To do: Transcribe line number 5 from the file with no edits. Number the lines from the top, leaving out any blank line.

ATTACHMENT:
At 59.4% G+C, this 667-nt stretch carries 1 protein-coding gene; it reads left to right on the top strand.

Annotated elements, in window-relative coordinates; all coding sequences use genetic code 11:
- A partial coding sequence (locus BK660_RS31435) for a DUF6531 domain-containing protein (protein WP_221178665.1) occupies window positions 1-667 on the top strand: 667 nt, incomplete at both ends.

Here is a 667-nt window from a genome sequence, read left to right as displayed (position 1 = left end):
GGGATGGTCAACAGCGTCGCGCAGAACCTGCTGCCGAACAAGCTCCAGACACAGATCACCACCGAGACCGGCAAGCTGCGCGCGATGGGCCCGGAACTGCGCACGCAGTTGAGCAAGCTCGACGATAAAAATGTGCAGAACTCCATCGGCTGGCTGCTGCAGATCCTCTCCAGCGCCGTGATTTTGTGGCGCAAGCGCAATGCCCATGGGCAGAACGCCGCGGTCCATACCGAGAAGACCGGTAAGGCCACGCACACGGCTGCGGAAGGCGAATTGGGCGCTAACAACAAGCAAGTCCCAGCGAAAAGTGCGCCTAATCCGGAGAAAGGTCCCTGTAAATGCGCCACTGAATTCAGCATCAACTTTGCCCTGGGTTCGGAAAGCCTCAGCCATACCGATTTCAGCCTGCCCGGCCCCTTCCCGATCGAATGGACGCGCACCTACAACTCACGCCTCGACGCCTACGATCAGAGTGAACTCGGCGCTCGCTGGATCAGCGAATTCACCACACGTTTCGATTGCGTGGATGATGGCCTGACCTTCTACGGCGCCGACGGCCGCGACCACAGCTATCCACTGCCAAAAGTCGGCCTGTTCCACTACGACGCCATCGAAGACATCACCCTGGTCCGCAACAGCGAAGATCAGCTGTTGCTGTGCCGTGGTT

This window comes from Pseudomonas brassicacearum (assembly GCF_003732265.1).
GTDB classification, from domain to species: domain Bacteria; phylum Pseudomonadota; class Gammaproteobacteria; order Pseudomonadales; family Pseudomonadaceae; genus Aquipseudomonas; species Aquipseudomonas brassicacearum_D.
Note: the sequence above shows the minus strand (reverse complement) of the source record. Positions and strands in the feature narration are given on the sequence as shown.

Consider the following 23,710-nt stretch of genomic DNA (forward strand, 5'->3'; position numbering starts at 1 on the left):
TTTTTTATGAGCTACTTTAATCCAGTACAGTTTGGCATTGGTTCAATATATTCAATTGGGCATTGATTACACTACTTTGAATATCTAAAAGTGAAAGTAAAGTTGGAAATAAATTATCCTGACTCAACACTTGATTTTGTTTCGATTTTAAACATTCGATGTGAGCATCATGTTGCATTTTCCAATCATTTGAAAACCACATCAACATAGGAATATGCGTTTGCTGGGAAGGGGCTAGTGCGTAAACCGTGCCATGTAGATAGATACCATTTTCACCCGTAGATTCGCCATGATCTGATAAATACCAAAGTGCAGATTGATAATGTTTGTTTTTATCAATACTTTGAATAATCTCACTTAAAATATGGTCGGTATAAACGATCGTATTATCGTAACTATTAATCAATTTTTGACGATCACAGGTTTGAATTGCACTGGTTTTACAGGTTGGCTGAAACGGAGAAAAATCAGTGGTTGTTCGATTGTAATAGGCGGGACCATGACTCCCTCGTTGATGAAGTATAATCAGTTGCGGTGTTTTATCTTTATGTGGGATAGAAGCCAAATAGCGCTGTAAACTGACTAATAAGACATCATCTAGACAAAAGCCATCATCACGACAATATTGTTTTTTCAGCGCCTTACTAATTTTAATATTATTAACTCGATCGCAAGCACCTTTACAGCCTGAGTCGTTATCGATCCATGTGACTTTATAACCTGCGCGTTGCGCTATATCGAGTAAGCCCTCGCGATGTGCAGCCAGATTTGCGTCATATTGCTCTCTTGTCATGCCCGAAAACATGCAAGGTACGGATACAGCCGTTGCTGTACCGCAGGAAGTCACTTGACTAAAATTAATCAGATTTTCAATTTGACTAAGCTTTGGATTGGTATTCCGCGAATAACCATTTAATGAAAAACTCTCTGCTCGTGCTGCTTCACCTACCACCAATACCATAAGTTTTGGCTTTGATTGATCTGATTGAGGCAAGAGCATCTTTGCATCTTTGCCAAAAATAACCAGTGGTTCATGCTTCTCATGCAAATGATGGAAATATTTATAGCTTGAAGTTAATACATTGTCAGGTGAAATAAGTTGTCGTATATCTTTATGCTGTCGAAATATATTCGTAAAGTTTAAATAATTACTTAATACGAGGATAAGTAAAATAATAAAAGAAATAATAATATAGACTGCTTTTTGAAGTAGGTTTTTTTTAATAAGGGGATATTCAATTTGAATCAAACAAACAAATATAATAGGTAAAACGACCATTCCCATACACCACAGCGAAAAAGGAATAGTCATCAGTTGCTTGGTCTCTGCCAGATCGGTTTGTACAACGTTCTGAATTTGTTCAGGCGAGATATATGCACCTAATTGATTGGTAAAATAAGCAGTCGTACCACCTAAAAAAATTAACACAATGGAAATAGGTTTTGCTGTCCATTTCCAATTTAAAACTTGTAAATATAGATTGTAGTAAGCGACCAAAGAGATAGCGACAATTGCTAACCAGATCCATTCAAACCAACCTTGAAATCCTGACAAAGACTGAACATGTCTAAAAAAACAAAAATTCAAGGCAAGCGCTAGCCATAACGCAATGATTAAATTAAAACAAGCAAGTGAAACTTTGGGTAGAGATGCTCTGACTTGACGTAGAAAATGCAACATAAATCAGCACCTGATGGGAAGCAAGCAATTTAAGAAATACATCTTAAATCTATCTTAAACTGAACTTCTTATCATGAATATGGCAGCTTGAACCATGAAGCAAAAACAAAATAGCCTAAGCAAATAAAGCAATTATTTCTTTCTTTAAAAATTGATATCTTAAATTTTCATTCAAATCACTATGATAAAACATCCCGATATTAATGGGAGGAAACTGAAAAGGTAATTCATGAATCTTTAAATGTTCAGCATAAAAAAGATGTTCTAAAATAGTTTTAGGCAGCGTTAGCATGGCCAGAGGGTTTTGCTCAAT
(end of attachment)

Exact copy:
GGGATGGTCAACAGCGTCGCGCAGAACCTGCTGCCGAACAAGCTCCAGACACAGATCACCACCGAGACCGGCAAGCTGCGCGCGATGGGCCCGGAACTGCGCACGCAGTTGAGCAAGCTCGACGATAAAAATGTGCAGAACTCCATCGGCTGGCTGCTGCAGATCCTCTCCAGCGCCGTGATTTTGTGGCGCAAGCGCAATGCCCATGGGCAGAACGCCGCGGTCCATACCGAGAAGACCGGTAAGGCCACGCACACGGCTGCGGAAGGCGAATTGGGCGCTAACAACAAGCAAGTCCCAGCGAAAAGTGCGCCTAATCCGGAGAAAGGTCCCTGTAAATGCGCCACTGAATTCAGCATCAACTTTGCCCTGGGTTCGGAAAGCCTCAGCCATACCGATTTCAGCCTGCCCGGCCCCTTCCCGATCGAATGGACGCGCACCTACAACTCACGCCTCGACGCCTACGATCAGAGTGAACTCGGCGCTCGCTGGATCAGCGAATTCACCACACGTTTCGATTGCGTGGATGATGGCCTGACCTTCTACGGCGCCGACGGCCGCGACCACAGCTATCCACTGCCAAAAGTCGGCCTGTTCCACTACGACGCCATCGAAGACATCACCCTGGTCCGCAACAGCGAAGATCAGCTGTTGCTGTGCCGTGGTT